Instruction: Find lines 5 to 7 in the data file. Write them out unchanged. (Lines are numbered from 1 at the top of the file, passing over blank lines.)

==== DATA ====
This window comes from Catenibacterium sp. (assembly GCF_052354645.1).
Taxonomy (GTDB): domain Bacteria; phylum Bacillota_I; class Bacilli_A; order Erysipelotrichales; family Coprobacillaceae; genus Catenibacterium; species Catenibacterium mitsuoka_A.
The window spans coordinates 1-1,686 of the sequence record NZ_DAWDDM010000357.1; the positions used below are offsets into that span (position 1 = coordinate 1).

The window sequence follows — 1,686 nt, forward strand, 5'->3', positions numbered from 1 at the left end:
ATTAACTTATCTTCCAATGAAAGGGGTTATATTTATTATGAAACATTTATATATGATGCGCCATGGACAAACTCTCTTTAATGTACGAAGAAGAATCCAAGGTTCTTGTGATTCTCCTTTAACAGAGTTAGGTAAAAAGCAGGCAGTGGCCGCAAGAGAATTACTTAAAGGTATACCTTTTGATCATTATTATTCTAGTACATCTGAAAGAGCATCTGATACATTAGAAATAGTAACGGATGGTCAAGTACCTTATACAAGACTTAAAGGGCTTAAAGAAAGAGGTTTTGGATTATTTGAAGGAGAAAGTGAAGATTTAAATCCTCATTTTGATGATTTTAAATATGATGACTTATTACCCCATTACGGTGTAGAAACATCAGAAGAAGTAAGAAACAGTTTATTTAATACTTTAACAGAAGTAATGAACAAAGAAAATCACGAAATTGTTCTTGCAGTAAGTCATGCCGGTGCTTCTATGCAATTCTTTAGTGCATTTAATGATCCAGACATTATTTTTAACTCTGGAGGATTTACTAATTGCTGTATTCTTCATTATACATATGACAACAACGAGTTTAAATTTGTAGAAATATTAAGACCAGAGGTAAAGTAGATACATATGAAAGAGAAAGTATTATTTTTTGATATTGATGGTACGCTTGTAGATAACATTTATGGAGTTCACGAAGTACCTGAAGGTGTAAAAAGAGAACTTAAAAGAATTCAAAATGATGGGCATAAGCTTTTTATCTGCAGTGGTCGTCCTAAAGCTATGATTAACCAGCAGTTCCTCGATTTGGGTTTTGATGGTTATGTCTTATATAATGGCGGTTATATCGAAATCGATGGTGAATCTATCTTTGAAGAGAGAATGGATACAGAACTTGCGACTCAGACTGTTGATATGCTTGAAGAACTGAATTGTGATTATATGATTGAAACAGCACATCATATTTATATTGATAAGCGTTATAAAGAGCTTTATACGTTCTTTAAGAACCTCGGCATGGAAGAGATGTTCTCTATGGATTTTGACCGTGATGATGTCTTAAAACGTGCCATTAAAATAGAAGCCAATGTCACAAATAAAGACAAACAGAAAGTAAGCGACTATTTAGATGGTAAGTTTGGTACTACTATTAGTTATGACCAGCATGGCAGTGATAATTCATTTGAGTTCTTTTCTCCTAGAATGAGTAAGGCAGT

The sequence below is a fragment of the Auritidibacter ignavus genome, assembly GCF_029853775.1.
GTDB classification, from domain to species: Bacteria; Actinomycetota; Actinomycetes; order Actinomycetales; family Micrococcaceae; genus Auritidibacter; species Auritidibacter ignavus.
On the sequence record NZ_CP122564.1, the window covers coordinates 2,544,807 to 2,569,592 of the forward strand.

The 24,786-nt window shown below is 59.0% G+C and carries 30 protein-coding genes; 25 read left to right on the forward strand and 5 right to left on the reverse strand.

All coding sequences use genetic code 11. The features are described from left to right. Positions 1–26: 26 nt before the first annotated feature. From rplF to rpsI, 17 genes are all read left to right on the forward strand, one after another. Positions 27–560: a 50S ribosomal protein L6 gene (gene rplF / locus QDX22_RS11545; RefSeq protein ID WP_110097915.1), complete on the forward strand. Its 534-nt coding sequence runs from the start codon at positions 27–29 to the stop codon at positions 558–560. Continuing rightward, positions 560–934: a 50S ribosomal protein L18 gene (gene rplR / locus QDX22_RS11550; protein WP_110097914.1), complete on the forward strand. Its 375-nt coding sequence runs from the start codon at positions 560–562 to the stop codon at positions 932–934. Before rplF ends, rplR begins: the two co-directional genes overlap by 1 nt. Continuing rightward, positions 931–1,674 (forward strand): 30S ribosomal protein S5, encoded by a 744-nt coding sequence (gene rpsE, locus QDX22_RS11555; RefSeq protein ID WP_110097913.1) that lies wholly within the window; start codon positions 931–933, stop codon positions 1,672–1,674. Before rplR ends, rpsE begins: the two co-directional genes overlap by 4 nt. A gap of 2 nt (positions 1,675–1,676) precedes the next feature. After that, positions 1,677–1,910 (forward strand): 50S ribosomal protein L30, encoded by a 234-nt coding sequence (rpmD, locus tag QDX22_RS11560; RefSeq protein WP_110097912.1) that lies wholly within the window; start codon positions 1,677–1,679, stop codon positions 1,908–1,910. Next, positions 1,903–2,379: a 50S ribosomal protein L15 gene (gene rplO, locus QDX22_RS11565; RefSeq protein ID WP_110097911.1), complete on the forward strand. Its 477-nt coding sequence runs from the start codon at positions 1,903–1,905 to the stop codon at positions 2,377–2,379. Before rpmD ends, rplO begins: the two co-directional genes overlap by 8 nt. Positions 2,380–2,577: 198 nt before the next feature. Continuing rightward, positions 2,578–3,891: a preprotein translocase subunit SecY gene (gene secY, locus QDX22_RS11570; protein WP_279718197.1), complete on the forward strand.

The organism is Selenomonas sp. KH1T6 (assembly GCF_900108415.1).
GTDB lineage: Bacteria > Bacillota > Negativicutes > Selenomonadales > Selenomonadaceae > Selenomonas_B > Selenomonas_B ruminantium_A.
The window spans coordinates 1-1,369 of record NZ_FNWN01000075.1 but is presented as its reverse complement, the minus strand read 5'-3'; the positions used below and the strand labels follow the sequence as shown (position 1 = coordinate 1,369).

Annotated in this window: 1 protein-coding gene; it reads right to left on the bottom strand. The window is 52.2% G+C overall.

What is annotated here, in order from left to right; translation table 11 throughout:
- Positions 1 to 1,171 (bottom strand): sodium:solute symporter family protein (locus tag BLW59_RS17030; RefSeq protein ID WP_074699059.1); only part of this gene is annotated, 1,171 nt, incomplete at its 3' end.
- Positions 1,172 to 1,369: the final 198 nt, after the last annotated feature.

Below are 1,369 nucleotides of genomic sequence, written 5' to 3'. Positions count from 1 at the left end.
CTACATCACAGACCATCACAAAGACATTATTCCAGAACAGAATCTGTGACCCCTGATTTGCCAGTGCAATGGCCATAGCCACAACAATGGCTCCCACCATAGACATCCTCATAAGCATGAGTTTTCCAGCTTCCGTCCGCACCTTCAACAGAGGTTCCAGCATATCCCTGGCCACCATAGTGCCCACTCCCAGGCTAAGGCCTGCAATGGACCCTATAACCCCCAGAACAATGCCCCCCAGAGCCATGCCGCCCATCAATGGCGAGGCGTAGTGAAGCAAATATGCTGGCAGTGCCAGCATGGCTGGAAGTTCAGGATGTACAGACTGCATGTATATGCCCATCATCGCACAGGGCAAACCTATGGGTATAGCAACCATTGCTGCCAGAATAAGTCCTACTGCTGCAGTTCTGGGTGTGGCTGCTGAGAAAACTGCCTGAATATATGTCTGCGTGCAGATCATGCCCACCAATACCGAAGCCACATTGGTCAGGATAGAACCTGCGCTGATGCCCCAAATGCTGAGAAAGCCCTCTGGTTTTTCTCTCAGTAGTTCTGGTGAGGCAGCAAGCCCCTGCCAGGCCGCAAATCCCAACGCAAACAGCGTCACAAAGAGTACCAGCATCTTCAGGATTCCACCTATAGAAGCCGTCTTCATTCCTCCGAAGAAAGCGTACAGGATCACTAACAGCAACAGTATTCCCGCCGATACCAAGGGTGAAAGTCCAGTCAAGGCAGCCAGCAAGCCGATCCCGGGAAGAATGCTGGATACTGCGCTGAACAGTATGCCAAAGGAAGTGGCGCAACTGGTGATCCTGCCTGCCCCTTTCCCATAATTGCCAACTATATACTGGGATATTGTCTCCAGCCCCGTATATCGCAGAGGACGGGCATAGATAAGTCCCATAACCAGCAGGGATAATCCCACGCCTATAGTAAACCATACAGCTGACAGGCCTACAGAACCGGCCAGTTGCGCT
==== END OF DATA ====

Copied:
ATTAACTTATCTTCCAATGAAAGGGGTTATATTTATTATGAAACATTTATATATGATGCGCCATGGACAAACTCTCTTTAATGTACGAAGAAGAATCCAAGGTTCTTGTGATTCTCCTTTAACAGAGTTAGGTAAAAAGCAGGCAGTGGCCGCAAGAGAATTACTTAAAGGTATACCTTTTGATCATTATTATTCTAGTACATCTGAAAGAGCATCTGATACATTAGAAATAGTAACGGATGGTCAAGTACCTTATACAAGACTTAAAGGGCTTAAAGAAAGAGGTTTTGGATTATTTGAAGGAGAAAGTGAAGATTTAAATCCTCATTTTGATGATTTTAAATATGATGACTTATTACCCCATTACGGTGTAGAAACATCAGAAGAAGTAAGAAACAGTTTATTTAATACTTTAACAGAAGTAATGAACAAAGAAAATCACGAAATTGTTCTTGCAGTAAGTCATGCCGGTGCTTCTATGCAATTCTTTAGTGCATTTAATGATCCAGACATTATTTTTAACTCTGGAGGATTTACTAATTGCTGTATTCTTCATTATACATATGACAACAACGAGTTTAAATTTGTAGAAATATTAAGACCAGAGGTAAAGTAGATACATATGAAAGAGAAAGTATTATTTTTTGATATTGATGGTACGCTTGTAGATAACATTTATGGAGTTCACGAAGTACCTGAAGGTGTAAAAAGAGAACTTAAAAGAATTCAAAATGATGGGCATAAGCTTTTTATCTGCAGTGGTCGTCCTAAAGCTATGATTAACCAGCAGTTCCTCGATTTGGGTTTTGATGGTTATGTCTTATATAATGGCGGTTATATCGAAATCGATGGTGAATCTATCTTTGAAGAGAGAATGGATACAGAACTTGCGACTCAGACTGTTGATATGCTTGAAGAACTGAATTGTGATTATATGATTGAAACAGCACATCATATTTATATTGATAAGCGTTATAAAGAGCTTTATACGTTCTTTAAGAACCTCGGCATGGAAGAGATGTTCTCTATGGATTTTGACCGTGATGATGTCTTAAAACGTGCCATTAAAATAGAAGCCAATGTCACAAATAAAGACAAACAGAAAGTAAGCGACTATTTAGATGGTAAGTTTGGTACTACTATTAGTTATGACCAGCATGGCAGTGATAATTCATTTGAGTTCTTTTCTCCTAGAATGAGTAAGGCAGT

The sequence below is a fragment of the Auritidibacter ignavus genome, assembly GCF_029853775.1.
GTDB classification, from domain to species: Bacteria; Actinomycetota; Actinomycetes; order Actinomycetales; family Micrococcaceae; genus Auritidibacter; species Auritidibacter ignavus.